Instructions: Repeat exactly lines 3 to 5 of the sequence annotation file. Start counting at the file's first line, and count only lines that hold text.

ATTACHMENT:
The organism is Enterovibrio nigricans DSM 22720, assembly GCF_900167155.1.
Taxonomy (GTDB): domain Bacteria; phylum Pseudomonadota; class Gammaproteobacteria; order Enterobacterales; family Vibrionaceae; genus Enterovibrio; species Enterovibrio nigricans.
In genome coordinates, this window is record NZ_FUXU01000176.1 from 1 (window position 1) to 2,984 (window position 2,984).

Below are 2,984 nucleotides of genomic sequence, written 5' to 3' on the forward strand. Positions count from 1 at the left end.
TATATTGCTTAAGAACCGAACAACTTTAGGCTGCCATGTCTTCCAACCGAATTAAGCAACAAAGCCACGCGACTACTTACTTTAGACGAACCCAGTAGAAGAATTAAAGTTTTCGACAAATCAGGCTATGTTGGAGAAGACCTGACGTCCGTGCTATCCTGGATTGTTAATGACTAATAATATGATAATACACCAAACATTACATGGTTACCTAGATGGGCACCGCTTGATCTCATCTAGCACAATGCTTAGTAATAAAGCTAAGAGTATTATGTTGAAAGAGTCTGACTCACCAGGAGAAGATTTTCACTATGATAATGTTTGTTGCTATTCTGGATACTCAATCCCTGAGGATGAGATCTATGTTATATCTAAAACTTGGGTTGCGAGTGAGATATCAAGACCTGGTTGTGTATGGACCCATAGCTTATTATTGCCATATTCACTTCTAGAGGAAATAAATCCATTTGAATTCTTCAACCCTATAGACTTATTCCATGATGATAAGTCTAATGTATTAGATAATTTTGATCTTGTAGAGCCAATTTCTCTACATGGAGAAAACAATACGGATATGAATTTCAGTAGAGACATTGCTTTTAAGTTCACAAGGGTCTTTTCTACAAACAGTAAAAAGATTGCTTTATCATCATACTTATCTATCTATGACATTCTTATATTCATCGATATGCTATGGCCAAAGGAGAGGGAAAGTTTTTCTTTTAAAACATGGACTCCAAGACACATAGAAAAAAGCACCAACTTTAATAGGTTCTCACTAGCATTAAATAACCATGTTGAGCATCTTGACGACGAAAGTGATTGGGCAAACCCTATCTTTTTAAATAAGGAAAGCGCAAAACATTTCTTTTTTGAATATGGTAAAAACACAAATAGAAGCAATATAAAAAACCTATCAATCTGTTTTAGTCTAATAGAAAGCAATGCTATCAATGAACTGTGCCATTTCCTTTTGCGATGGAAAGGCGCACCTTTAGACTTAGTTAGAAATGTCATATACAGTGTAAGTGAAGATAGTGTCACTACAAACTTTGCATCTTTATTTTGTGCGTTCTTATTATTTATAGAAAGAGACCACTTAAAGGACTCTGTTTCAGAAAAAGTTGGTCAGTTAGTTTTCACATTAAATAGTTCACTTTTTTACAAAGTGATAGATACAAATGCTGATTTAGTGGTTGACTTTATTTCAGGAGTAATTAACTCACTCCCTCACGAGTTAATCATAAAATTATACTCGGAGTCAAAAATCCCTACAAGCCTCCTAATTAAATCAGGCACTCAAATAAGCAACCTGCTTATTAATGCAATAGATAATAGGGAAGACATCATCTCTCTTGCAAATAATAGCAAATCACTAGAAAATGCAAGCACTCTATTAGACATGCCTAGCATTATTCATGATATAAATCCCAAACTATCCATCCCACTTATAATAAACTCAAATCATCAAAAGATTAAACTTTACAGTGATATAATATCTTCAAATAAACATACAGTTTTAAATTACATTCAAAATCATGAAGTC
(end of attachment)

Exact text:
In genome coordinates, this window is record NZ_FUXU01000176.1 from 1 (window position 1) to 2,984 (window position 2,984).

Below are 2,984 nucleotides of genomic sequence, written 5' to 3' on the forward strand. Positions count from 1 at the left end.
TATATTGCTTAAGAACCGAACAACTTTAGGCTGCCATGTCTTCCAACCGAATTAAGCAACAAAGCCACGCGACTACTTACTTTAGACGAACCCAGTAGAAGAATTAAAGTTTTCGACAAATCAGGCTATGTTGGAGAAGACCTGACGTCCGTGCTATCCTGGATTGTTAATGACTAATAATATGATAATACACCAAACATTACATGGTTACCTAGATGGGCACCGCTTGATCTCATCTAGCACAATGCTTAGTAATAAAGCTAAGAGTATTATGTTGAAAGAGTCTGACTCACCAGGAGAAGATTTTCACTATGATAATGTTTGTTGCTATTCTGGATACTCAATCCCTGAGGATGAGATCTATGTTATATCTAAAACTTGGGTTGCGAGTGAGATATCAAGACCTGGTTGTGTATGGACCCATAGCTTATTATTGCCATATTCACTTCTAGAGGAAATAAATCCATTTGAATTCTTCAACCCTATAGACTTATTCCATGATGATAAGTCTAATGTATTAGATAATTTTGATCTTGTAGAGCCAATTTCTCTACATGGAGAAAACAATACGGATATGAATTTCAGTAGAGACATTGCTTTTAAGTTCACAAGGGTCTTTTCTACAAACAGTAAAAAGATTGCTTTATCATCATACTTATCTATCTATGACATTCTTATATTCATCGATATGCTATGGCCAAAGGAGAGGGAAAGTTTTTCTTTTAAAACATGGACTCCAAGACACATAGAAAAAAGCACCAACTTTAATAGGTTCTCACTAGCATTAAATAACCATGTTGAGCATCTTGACGACGAAAGTGATTGGGCAAACCCTATCTTTTTAAATAAGGAAAGCGCAAAACATTTCTTTTTTGAATATGGTAAAAACACAAATAGAAGCAATATAAAAAACCTATCAATCTGTTTTAGTCTAATAGAAAGCAATGCTATCAATGAACTGTGCCATTTCCTTTTGCGATGGAAAGGCGCACCTTTAGACTTAGTTAGAAATGTCATATACAGTGTAAGTGAAGATAGTGTCACTACAAACTTTGCATCTTTATTTTGTGCGTTCTTATTATTTATAGAAAGAGACCACTTAAAGGACTCTGTTTCAGAAAAAGTTGGTCAGTTAGTTTTCACATTAAATAGTTCACTTTTTTACAAAGTGATAGATACAAATGCTGATTTAGTGGTTGACTTTATTTCAGGAGTAATTAACTCACTCCCTCACGAGTTAATCATAAAATTATACTCGGAGTCAAAAATCCCTACAAGCCTCCTAATTAAATCAGGCACTCAAATAAGCAACCTGCTTATTAATGCAATAGATAATAGGGAAGACATCATCTCTCTTGCAAATAATAGCAAATCACTAGAAAATGCAAGCACTCTATTAGACATGCCTAGCATTATTCATGATATAAATCCCAAACTATCCATCCCACTTATAATAAACTCAAATCATCAAAAGATTAAACTTTACAGTGATATAATATCTTCAAATAAACATACAGTTTTAAATTACATTCAAAATCATGAAGTC